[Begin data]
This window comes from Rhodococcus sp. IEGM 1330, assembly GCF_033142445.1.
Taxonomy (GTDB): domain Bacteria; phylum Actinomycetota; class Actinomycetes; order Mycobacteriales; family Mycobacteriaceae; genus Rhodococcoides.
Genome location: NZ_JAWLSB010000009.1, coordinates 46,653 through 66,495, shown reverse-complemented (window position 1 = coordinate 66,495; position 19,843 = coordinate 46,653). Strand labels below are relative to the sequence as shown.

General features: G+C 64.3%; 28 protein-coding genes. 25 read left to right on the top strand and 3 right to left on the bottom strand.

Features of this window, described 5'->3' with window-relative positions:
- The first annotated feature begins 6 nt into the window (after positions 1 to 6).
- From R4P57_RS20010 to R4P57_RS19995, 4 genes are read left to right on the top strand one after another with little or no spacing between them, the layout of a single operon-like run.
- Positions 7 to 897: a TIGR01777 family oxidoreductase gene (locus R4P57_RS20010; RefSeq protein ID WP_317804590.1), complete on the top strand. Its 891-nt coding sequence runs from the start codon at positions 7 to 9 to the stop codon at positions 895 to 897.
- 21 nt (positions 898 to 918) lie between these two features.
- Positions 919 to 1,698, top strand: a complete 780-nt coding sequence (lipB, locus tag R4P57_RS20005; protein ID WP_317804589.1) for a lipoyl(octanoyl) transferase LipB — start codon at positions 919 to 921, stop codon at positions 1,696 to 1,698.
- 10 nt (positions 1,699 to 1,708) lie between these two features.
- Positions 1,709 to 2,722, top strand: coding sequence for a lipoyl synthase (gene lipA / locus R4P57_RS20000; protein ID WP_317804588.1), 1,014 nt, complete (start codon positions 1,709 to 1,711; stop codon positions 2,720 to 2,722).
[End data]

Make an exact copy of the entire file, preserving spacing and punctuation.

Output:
This window comes from Rhodococcus sp. IEGM 1330, assembly GCF_033142445.1.
Taxonomy (GTDB): domain Bacteria; phylum Actinomycetota; class Actinomycetes; order Mycobacteriales; family Mycobacteriaceae; genus Rhodococcoides.
Genome location: NZ_JAWLSB010000009.1, coordinates 46,653 through 66,495, shown reverse-complemented (window position 1 = coordinate 66,495; position 19,843 = coordinate 46,653). Strand labels below are relative to the sequence as shown.

General features: G+C 64.3%; 28 protein-coding genes. 25 read left to right on the top strand and 3 right to left on the bottom strand.

Features of this window, described 5'->3' with window-relative positions:
- The first annotated feature begins 6 nt into the window (after positions 1 to 6).
- From R4P57_RS20010 to R4P57_RS19995, 4 genes are read left to right on the top strand one after another with little or no spacing between them, the layout of a single operon-like run.
- Positions 7 to 897: a TIGR01777 family oxidoreductase gene (locus R4P57_RS20010; RefSeq protein ID WP_317804590.1), complete on the top strand. Its 891-nt coding sequence runs from the start codon at positions 7 to 9 to the stop codon at positions 895 to 897.
- 21 nt (positions 898 to 918) lie between these two features.
- Positions 919 to 1,698, top strand: a complete 780-nt coding sequence (lipB, locus tag R4P57_RS20005; protein ID WP_317804589.1) for a lipoyl(octanoyl) transferase LipB — start codon at positions 919 to 921, stop codon at positions 1,696 to 1,698.
- 10 nt (positions 1,699 to 1,708) lie between these two features.
- Positions 1,709 to 2,722, top strand: coding sequence for a lipoyl synthase (gene lipA / locus R4P57_RS20000; protein ID WP_317804588.1), 1,014 nt, complete (start codon positions 1,709 to 1,711; stop codon positions 2,720 to 2,722).